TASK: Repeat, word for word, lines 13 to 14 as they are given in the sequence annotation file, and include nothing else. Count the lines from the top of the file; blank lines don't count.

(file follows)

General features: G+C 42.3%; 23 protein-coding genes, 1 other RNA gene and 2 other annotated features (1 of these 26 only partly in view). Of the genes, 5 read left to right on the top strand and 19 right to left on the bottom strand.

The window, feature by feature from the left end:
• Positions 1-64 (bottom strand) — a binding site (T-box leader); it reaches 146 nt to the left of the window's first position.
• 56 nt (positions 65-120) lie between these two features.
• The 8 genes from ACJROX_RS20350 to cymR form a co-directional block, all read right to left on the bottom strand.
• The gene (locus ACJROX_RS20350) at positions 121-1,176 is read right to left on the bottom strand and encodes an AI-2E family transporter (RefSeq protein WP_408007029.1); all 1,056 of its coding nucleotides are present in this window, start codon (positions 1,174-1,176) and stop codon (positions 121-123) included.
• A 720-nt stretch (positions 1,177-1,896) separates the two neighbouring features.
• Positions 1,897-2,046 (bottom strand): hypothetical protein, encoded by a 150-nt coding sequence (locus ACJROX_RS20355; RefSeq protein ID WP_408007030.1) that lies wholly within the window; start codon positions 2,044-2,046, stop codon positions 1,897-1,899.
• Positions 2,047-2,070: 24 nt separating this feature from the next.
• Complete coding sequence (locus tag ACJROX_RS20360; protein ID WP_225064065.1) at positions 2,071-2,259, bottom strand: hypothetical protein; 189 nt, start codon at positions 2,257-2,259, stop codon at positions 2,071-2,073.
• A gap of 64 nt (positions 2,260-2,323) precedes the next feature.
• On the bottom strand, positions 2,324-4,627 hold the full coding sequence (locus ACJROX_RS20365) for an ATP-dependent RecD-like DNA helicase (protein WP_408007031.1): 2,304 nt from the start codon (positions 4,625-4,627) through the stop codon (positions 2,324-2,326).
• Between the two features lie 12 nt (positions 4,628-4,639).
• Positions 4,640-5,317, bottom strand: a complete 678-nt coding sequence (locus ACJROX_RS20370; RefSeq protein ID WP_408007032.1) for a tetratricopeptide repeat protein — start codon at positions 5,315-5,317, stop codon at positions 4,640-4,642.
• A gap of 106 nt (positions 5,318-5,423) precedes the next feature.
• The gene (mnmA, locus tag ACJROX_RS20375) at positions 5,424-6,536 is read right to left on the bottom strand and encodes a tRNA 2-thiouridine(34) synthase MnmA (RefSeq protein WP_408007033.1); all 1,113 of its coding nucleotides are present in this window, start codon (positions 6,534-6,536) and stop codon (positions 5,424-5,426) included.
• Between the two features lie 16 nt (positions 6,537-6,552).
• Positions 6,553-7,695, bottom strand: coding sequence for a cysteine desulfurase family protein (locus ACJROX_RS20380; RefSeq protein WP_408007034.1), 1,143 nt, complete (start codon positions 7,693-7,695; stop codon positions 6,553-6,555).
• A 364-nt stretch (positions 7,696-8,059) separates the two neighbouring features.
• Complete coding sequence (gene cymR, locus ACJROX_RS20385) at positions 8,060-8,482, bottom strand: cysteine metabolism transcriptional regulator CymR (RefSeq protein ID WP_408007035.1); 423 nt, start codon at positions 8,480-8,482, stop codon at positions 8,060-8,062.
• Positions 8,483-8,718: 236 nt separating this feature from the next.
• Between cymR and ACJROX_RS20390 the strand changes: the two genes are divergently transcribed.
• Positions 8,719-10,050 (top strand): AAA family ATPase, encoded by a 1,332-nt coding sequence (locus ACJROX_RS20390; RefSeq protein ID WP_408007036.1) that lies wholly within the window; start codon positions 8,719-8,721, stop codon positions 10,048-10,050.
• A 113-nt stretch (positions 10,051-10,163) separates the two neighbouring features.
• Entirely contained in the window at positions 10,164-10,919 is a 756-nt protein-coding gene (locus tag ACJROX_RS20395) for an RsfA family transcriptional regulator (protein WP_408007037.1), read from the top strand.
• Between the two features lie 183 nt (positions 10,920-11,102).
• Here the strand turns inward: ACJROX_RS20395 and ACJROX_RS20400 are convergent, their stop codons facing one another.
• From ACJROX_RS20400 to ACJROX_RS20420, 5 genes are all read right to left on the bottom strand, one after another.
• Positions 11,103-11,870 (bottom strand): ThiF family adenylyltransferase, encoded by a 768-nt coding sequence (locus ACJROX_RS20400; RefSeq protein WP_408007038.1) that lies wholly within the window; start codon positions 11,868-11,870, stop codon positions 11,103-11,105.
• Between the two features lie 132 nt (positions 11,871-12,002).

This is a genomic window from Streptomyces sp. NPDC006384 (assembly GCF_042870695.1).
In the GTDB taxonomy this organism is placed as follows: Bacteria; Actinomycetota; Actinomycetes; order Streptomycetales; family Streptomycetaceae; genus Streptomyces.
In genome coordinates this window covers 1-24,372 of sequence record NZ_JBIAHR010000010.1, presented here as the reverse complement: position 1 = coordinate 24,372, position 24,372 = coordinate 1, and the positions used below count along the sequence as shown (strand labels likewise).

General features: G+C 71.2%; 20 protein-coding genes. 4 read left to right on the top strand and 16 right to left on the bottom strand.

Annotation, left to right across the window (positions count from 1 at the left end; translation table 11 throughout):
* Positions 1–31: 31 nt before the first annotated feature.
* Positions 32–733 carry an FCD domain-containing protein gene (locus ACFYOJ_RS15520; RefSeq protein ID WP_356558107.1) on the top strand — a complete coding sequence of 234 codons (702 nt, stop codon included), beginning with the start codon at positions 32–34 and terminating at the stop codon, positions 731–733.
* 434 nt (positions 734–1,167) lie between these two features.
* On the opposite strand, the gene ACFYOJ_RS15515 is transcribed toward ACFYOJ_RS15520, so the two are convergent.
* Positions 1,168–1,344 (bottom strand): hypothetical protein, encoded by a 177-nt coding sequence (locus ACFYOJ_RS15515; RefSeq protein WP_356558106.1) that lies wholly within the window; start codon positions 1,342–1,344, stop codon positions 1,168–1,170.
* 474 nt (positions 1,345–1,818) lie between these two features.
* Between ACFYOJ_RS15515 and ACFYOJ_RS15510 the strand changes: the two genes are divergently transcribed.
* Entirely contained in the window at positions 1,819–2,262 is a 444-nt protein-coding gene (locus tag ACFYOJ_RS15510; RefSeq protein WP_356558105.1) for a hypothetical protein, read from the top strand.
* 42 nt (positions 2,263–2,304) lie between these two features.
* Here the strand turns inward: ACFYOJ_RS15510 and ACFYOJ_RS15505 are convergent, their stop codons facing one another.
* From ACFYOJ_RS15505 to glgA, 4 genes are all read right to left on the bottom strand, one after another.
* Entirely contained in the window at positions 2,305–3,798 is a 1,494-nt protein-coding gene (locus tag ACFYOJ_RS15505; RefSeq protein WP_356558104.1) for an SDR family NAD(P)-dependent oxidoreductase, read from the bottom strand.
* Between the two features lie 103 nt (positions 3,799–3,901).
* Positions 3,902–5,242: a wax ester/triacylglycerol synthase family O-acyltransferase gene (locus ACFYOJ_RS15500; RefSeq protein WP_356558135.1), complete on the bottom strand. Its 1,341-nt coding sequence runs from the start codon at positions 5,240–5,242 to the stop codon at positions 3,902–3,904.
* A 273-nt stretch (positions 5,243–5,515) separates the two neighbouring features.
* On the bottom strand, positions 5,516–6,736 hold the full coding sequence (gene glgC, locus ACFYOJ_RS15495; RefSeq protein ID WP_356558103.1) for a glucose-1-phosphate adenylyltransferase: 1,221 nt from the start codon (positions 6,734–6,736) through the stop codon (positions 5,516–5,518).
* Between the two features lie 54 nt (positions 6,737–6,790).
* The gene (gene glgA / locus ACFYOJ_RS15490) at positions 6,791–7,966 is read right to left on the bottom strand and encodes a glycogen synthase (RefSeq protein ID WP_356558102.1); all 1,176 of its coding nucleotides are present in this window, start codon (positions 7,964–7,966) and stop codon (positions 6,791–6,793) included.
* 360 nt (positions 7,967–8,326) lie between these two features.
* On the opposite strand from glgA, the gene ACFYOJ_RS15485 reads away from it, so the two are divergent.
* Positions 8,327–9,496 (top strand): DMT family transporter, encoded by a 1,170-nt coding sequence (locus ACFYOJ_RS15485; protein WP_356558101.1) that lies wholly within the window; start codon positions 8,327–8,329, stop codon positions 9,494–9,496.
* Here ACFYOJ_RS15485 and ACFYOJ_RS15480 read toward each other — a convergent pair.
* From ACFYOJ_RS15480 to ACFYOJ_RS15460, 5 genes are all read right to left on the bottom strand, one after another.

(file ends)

• Between the two features lie 12 nt (positions 4,628-4,639).
• Positions 4,640-5,317, bottom strand: a complete 678-nt coding sequence (locus ACJROX_RS20370; RefSeq protein ID WP_408007032.1) for a tetratricopeptide repeat protein — start codon at positions 5,315-5,317, stop codon at positions 4,640-4,642.